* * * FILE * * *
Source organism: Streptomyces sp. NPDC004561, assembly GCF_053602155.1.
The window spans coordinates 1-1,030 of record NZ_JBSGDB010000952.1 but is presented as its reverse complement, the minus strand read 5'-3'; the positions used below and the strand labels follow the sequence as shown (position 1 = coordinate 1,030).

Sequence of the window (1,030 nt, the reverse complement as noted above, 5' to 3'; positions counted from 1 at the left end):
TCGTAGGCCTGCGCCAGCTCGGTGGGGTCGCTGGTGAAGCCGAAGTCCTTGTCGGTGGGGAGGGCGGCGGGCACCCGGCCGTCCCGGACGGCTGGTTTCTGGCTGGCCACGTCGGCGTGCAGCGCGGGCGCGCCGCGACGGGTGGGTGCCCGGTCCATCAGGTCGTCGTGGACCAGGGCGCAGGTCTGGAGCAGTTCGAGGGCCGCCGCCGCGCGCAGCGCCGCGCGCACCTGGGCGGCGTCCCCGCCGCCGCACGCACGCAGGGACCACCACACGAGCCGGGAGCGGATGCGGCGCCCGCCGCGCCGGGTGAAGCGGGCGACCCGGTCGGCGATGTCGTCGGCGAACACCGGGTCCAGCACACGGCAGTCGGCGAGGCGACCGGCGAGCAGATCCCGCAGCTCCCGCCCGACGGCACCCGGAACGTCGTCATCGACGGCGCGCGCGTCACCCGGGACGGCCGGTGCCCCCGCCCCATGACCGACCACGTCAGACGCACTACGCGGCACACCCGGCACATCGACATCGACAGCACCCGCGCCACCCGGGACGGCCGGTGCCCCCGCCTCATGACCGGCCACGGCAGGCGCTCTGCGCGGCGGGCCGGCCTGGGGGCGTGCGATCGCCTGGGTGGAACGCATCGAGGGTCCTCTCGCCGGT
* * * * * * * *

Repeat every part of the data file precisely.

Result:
Source organism: Streptomyces sp. NPDC004561, assembly GCF_053602155.1.
The window spans coordinates 1-1,030 of record NZ_JBSGDB010000952.1 but is presented as its reverse complement, the minus strand read 5'-3'; the positions used below and the strand labels follow the sequence as shown (position 1 = coordinate 1,030).

Sequence of the window (1,030 nt, the reverse complement as noted above, 5' to 3'; positions counted from 1 at the left end):
TCGTAGGCCTGCGCCAGCTCGGTGGGGTCGCTGGTGAAGCCGAAGTCCTTGTCGGTGGGGAGGGCGGCGGGCACCCGGCCGTCCCGGACGGCTGGTTTCTGGCTGGCCACGTCGGCGTGCAGCGCGGGCGCGCCGCGACGGGTGGGTGCCCGGTCCATCAGGTCGTCGTGGACCAGGGCGCAGGTCTGGAGCAGTTCGAGGGCCGCCGCCGCGCGCAGCGCCGCGCGCACCTGGGCGGCGTCCCCGCCGCCGCACGCACGCAGGGACCACCACACGAGCCGGGAGCGGATGCGGCGCCCGCCGCGCCGGGTGAAGCGGGCGACCCGGTCGGCGATGTCGTCGGCGAACACCGGGTCCAGCACACGGCAGTCGGCGAGGCGACCGGCGAGCAGATCCCGCAGCTCCCGCCCGACGGCACCCGGAACGTCGTCATCGACGGCGCGCGCGTCACCCGGGACGGCCGGTGCCCCCGCCCCATGACCGACCACGTCAGACGCACTACGCGGCACACCCGGCACATCGACATCGACAGCACCCGCGCCACCCGGGACGGCCGGTGCCCCCGCCTCATGACCGGCCACGGCAGGCGCTCTGCGCGGCGGGCCGGCCTGGGGGCGTGCGATCGCCTGGGTGGAACGCATCGAGGGTCCTCTCGCCGGT